Read the Empress Effects Compressor review.
The secret is out. The Catalinbread Dirty Little Secret is one of the best amp-in-a-box pedals you’ll ever play, particularly if you like Marshall flavors of grit and drive. The default sound is based on the early 70’s Super Lead amps, but you can also coax out some “Plexi” style sounds at lower Pre-Amp levels. The real secret of this pedal is its Super Bass mode, accessible via an internal flip-switch. This reconfigures the sound and tone controls for a deeper, more open sound that’s less compressed. And it begs to be stacked with other dirt and fuzz pedals, fitting considering that Catalinbread refers to this as a “foundation overdrive” pedal. In addition to the Marshall-style tone controls, you’ll find a Presence trimmer inside for tweaking the high-end to suit your rig. A killer pedal all around that never fails to impress.
The Next Level? The DLS is currently in its MKIII iteration, so it could be redesigned again. I’d like to see the Presence trimmer be external. Also, as tough as it may be to implement, the Super Lead/Super Bass switch needs to be outside so that guitarists can more easily explore those great hidden tones.
Read the Catalinbread Dirty Little Secret review.
The Electro Harmonix HOG2 expands the range of tones available from the classic EHX POG2 with a massive 10 voice polyphony. In addition to octaves that span from -2 to +4, you’ll find intervals of +5th, +1 oct & a 5th, and +2 oct & a 3rd. There’s also a wealth of modes including the “Whammy” style Octave Bend, a (whole) Step Bend, Volume, Freeze+Vol, Wah Wah, & Filter. Also, the awesome Freeze+Gliss mode is an expression pedal controllable version of the effect that inspired the standalone EHX Superego guitar synth. (The HOG2 is also the platform from which the B9 Organ Machine, C9 Organ Machine, Key9 Electric Piano Machine, and Mel9 Tape Reply Machine, a Mellotron simulator, are all derived.) The HOG2 also has an awesome resonant low pass Filter and an Envelope section for shaping the Attack & Decay of the upper and lower octave frequencies. There’s even complete MIDI implementation that allows some unbelievably wild control possibilities from external MIDI controllers and DAWs/sequencers like Ableton Live. If you’re going deep with the HOG2, grab the HOG2 Foot Controller for preset selection.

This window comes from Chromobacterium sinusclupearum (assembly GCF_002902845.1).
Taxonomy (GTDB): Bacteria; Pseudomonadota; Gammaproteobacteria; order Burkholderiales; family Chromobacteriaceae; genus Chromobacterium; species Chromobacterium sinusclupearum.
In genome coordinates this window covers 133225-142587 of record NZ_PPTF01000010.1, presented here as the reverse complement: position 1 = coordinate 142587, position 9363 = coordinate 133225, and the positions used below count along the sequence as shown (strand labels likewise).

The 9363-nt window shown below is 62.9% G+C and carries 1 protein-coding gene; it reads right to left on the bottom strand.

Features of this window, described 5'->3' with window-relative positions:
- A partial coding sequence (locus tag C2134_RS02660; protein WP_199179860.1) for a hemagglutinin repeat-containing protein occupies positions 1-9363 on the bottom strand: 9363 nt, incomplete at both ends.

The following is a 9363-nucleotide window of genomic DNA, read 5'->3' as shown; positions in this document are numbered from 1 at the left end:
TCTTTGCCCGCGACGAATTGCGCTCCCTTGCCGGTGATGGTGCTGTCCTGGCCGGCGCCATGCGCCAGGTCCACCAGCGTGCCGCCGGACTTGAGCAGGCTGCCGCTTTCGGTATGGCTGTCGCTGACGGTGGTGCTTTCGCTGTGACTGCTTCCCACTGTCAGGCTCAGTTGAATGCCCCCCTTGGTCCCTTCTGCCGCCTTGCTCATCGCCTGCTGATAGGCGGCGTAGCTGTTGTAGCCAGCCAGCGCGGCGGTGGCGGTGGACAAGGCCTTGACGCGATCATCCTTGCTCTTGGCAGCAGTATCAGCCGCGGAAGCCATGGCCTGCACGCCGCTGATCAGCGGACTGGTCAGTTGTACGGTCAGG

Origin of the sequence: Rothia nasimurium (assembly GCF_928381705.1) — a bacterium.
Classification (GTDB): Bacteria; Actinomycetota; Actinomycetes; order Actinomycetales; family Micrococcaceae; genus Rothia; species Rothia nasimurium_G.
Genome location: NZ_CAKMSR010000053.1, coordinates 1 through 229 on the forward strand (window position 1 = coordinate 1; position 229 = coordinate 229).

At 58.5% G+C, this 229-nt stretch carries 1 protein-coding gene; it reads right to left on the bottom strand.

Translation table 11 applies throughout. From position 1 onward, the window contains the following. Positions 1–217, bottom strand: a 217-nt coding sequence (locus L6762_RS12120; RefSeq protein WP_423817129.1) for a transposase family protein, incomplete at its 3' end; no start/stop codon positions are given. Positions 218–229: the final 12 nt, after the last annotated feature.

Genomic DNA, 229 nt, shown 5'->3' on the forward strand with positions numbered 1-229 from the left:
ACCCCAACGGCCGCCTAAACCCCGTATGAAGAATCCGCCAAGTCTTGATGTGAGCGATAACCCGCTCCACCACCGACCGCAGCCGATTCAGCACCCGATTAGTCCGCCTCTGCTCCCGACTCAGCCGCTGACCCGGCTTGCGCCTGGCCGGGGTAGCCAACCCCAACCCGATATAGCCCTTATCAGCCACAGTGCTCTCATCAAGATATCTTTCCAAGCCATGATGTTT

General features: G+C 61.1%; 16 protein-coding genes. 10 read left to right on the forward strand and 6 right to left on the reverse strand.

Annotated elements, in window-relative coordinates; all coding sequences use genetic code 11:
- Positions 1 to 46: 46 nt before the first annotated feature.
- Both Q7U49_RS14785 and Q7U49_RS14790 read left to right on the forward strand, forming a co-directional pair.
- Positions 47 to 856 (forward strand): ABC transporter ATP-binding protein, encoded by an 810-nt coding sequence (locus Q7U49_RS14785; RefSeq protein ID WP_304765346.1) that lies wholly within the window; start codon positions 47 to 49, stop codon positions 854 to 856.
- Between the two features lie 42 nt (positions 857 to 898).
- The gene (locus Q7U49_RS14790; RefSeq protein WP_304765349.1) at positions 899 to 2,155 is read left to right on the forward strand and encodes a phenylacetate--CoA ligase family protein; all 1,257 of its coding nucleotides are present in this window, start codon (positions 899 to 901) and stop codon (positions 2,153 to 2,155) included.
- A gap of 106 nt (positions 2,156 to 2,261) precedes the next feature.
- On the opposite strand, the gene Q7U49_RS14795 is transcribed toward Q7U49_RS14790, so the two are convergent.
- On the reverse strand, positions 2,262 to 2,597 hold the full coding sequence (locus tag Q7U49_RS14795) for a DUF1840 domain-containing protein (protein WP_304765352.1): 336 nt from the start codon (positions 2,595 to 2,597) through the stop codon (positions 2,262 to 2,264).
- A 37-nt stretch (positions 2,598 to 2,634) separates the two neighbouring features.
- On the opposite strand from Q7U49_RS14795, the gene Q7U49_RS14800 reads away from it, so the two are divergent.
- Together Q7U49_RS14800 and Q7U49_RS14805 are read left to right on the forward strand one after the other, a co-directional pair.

The Next Level? Tracking is excellent, but improvements are always welcome. I wish the awesome MIDI controllable Filter was routable for separate use on the Dry Signal or other audio sources. And is there any way to shrink it while retaining all functionality?
Read the Electro Harmonix HOG2 review.